Tawassoul’s overarching aim has always been the attainment of power, as demonstrated by its leader, Mohamed Jemil Ould Mansour. He recently announced that his party’s end-goal is executive control and that being head of the opposition is just a step on the path to governance. Although on the radical end of Mauritania’s political spectrum by virtue of its COD membership and repeated demands that Aziz step down, Tawassoul has been at pains to classify itself as firmly within the moderate camp of political Islam. One need not look too hard to find similarities with other Islamist parties who have made electoral gains in Arab nations, such as Ennahda in Tunisia and the Muslim Brotherhood in Egypt. Such comparisons go beyond the common affinity to a moderate interpretation of Islamism, and include similar experiences of political repression, as well as an ambitious drive within the party leadership to govern. Indeed, Tawassoul has openly cited the electoral success of these Islamist movements as justification and inspiration for its participation in elections in Mauritania. However, Mansour has also stressed Tawassoul’s independence as a political party from external forces.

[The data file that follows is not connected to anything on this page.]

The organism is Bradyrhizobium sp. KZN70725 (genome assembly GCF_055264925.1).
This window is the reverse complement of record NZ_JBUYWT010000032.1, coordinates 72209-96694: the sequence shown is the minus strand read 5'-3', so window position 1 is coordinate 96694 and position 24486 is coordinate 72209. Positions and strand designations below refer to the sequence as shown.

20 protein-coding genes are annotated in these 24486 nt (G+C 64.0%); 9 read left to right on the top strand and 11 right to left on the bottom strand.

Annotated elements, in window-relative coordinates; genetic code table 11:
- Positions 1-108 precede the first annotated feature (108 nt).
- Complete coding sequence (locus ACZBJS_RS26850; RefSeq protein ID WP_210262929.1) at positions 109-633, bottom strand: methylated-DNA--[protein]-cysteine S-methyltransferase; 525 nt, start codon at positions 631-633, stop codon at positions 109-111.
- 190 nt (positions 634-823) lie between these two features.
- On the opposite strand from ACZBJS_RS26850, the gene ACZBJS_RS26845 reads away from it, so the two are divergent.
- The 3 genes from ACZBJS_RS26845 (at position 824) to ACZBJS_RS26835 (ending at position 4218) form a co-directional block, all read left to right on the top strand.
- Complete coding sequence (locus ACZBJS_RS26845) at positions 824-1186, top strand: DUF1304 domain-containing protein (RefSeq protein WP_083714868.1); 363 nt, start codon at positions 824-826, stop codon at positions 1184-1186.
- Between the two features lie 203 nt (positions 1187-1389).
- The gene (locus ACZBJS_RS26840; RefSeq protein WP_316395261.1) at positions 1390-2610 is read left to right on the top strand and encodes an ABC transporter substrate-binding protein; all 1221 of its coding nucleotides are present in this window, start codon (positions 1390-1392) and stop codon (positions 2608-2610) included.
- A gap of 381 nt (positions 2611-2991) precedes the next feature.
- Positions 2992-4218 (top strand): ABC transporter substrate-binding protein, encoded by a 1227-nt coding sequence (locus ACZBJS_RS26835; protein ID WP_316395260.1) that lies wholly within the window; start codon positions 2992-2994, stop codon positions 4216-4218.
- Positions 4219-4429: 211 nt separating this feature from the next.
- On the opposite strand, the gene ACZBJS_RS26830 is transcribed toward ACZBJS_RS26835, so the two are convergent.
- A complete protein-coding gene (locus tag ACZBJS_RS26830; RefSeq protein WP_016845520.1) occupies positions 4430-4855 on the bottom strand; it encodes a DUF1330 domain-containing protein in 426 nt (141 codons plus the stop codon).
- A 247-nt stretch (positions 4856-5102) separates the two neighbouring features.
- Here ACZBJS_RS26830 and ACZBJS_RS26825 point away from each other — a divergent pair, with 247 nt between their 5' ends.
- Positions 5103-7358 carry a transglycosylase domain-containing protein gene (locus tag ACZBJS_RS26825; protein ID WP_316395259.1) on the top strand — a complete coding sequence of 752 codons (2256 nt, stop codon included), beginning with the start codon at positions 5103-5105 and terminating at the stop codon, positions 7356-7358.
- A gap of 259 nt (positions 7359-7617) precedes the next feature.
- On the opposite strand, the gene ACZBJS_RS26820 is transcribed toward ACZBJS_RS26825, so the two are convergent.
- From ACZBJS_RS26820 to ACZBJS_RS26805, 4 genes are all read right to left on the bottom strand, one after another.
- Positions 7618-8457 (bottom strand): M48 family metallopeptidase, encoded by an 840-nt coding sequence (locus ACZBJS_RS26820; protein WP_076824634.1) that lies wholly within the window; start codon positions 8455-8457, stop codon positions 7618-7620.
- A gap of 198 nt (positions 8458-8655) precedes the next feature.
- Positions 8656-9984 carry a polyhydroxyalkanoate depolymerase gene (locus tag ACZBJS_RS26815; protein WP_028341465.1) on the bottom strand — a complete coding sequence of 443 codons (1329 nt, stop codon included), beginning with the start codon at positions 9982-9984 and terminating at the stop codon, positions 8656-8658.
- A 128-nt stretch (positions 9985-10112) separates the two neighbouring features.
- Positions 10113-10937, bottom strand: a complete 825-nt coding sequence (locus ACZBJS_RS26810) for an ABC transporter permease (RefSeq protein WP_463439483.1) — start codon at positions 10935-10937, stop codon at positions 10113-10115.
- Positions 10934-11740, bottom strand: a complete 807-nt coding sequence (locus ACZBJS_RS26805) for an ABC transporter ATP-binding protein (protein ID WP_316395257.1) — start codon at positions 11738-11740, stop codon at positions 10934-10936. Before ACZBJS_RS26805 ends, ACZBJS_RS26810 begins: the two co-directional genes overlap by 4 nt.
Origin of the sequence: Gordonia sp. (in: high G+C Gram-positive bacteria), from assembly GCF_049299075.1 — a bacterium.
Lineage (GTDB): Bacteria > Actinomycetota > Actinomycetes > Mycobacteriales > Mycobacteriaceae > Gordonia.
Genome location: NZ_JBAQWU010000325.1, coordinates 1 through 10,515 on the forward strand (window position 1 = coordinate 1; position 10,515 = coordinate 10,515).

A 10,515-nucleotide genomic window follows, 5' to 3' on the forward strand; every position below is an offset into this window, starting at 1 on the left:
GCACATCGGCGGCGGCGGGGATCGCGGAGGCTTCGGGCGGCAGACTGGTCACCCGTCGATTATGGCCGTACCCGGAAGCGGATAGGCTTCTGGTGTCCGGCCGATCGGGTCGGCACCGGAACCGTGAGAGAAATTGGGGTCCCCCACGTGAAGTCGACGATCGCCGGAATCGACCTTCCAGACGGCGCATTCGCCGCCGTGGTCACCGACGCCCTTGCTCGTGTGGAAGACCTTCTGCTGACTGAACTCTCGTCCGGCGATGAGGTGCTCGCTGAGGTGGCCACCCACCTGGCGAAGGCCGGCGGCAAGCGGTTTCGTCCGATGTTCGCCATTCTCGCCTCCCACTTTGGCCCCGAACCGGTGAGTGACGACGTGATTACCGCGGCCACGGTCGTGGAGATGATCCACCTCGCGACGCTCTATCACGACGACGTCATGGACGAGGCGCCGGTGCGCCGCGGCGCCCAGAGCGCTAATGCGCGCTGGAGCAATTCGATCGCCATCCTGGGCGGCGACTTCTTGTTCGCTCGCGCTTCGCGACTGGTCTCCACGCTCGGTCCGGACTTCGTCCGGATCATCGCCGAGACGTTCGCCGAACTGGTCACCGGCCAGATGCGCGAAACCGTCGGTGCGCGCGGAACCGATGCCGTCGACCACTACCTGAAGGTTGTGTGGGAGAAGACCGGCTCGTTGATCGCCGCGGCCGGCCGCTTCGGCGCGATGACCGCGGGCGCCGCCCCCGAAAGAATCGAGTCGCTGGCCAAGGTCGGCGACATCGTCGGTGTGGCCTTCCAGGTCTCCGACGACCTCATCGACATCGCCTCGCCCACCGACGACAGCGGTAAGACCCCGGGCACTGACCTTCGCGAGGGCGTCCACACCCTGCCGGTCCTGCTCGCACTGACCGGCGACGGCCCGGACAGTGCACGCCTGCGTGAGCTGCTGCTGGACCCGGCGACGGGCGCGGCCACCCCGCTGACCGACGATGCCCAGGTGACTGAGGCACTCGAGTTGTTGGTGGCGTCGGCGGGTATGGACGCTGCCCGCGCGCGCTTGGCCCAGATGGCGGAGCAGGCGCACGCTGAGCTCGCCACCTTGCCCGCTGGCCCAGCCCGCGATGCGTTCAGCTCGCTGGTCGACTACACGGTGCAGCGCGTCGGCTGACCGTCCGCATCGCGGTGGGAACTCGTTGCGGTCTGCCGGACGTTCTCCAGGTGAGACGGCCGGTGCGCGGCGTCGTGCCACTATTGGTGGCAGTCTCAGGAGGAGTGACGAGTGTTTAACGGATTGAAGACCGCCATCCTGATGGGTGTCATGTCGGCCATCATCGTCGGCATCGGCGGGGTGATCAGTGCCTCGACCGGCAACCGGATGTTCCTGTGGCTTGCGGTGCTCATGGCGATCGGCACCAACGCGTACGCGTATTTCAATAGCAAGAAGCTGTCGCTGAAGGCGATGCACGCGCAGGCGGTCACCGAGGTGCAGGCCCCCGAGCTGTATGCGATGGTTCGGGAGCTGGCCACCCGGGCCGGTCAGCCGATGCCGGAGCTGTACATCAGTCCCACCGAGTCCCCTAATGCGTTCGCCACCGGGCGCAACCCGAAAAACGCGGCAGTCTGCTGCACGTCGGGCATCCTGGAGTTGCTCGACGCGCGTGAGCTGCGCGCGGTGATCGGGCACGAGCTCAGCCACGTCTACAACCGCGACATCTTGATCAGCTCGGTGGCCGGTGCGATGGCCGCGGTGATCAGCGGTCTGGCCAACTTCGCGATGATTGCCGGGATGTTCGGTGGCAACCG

Of great importance to Mauritania’s political scene will be the development of relations between the COD and Tawassoul now that the latter has effectively broken from the ranks of the former. Ahmed Ould Daddah, leader of the COD and veteran opposition politician, has, for his part reserved judgment of Tawassoul’s decision, while also confirming that the Islamists no longer form part of the COD. Of equal importance will be to what extent Tawassoul maintains the links it established and positions it adopted over the course of its rise to prominence as a radical opposition party, with the vocal support it offered to the anti-slavery movement, being one prominent example. From the point of view of the regime, Tawassoul’s parliamentary presence carries potential benefits and drawbacks. On the one hand, it may prove useful, for reasons of democratic pretense, to have an outspoken and critical voice join the moderate opposition in the Assembly. On the other hand, however, if the party’s popularity continues to gather momentum at the same pace it has over recent years, and if it takes genuine concrete steps toward implementing its social reform program, then Aziz may be faced with a problematic challenge to his authority.